3) Think about that fact that you might meet people who are irritating, unfriendly or aggressive today and realise it has afflicted them due to their ignorance. They are interconnected to you and we are all really one therefore we should love them.
4) Compassion meditation. Imagine a light around you of love, slowly extend it out to people close to you, acquaintances, enemies and eventually all mankind. I like the Buddhist suggestion of saying “may you be happy, may you be peaceful, may you be loved” as you visualise each group of people.
5) Contemplate the fact that “some things are under our control, while others are not under our control.”
6) Plan the day ahead and accept that these things will only happen fate permitting.
7) Imagine possible setbacks and how you’ll deal with them virtuously.
In conclusion, I’ll leave you with some of my favourite quotes from the week –
“Some things are under our control, while others are not under our control. Under our control are conception (the way we do things), intention (the voluntary impulse to act), desire (to get something), aversion (the desire to avoid something), and in a word, everything that is our own doing; not under our control are our body, our property, reputation, position (or office) in society, and, in a word, everything that is not our own doing.” Epictetus
“Say to yourself first thing in the morning: today I might meet with people who are meddling, ungrateful, aggressive, treacherous, malicious and unsocial. All this has afflicted them through their ignorance of true good and evil. But I have seen that the nature of good is what is right, and the nature of evil what is wrong; and I have reflected that the nature of the offender himself is akin to my own – not a kinship of blood or seed, but a sharing in the same mind, the same fragment of divinity. Therefore I cannot be harmed by any of them, as none will infect me with their wrong. Nor can I be angry with my fellow human being or hate him. We were born for co-operation, like feet, like hands, like eyelids, like the rows of upper and lower teeth. So to work in opposition to one another is against nature: and anger or rejection is opposition.” Marcus Aurelius.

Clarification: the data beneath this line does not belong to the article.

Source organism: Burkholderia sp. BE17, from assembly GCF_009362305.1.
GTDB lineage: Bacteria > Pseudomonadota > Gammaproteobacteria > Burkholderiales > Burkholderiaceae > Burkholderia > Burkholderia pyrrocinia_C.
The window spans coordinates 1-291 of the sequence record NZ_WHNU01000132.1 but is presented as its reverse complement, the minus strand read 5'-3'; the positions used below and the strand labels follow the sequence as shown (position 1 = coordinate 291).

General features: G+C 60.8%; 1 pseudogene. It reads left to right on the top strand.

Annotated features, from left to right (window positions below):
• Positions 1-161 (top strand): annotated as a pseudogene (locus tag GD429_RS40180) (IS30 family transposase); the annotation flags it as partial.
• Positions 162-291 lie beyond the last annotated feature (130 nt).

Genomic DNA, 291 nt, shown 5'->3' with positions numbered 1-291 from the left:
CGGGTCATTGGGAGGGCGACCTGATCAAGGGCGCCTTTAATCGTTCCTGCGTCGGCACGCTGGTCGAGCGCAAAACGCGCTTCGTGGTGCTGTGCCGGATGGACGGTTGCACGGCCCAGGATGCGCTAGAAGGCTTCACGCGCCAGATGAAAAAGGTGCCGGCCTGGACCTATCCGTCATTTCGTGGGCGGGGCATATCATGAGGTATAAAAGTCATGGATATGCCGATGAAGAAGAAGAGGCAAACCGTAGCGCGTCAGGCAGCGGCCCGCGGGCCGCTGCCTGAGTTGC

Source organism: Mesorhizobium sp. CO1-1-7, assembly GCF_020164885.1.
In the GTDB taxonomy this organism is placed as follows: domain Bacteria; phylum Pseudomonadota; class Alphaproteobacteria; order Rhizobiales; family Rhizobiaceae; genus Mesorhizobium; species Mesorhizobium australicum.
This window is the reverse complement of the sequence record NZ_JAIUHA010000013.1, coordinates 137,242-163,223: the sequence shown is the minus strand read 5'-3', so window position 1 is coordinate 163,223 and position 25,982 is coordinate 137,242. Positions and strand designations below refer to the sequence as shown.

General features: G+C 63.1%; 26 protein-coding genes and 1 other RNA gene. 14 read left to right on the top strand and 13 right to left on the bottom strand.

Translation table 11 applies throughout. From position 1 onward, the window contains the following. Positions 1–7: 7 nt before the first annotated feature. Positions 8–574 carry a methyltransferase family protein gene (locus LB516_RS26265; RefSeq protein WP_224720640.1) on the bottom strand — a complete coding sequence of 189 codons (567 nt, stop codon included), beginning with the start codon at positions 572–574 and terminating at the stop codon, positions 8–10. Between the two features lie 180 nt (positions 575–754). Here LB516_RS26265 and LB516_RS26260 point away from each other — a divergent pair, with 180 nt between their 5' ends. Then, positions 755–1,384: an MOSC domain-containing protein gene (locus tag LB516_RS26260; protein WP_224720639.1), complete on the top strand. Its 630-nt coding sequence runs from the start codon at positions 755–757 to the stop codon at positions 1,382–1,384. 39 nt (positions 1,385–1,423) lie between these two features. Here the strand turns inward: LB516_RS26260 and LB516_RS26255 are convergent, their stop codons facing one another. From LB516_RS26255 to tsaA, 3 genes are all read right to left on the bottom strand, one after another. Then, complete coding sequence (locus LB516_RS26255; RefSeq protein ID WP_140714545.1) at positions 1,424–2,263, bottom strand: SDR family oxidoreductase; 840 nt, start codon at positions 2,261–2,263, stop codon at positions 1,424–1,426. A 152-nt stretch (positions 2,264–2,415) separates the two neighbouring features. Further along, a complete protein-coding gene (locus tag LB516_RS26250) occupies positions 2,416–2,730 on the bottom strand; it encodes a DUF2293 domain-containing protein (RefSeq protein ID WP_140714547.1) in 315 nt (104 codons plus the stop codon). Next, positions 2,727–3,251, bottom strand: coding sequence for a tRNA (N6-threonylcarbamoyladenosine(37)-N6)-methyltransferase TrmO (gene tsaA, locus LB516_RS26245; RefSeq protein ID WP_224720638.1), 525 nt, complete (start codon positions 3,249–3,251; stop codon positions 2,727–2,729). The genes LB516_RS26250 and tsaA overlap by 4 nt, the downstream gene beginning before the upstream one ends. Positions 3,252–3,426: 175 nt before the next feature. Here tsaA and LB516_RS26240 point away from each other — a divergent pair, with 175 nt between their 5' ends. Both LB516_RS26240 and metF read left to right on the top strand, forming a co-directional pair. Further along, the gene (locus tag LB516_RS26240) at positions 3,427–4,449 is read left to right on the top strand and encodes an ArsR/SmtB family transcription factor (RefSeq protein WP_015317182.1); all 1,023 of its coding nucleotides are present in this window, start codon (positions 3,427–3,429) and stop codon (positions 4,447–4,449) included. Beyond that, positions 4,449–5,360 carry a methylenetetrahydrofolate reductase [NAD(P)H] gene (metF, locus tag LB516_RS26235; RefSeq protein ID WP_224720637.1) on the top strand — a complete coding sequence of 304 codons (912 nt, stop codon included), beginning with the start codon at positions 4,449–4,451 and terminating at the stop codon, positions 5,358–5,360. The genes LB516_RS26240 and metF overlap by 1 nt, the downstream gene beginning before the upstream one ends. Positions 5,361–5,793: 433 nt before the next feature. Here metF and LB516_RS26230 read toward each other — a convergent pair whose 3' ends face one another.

“Seek not for events to happen as you wish but for events to happen as they do and your life will go smoothly.” Epictetus.
“It is not the things themselves that disturb people but their judgements about those things.” Epictetus.
“If what philosophers say about the kinship of God and man is true, then the only logical step is to do as Socrates did, never replying to the question of where he was from with, “I am Athenian” or “I am a Corinthian,” but always “I am a citizen of the Universe.” Epictetus.
“I travel along Nature’s way until the day arrives for me to fall down and take my rest, yielding my last breath to the air from which I draw daily, falling onto that earth which gave my father his seed, my mother her blood….the earth which for so many years has fed and watered me day by day; the earth which bears me as I tread it under food and which I make use of in a thousand ways.” Marcus Aurelius.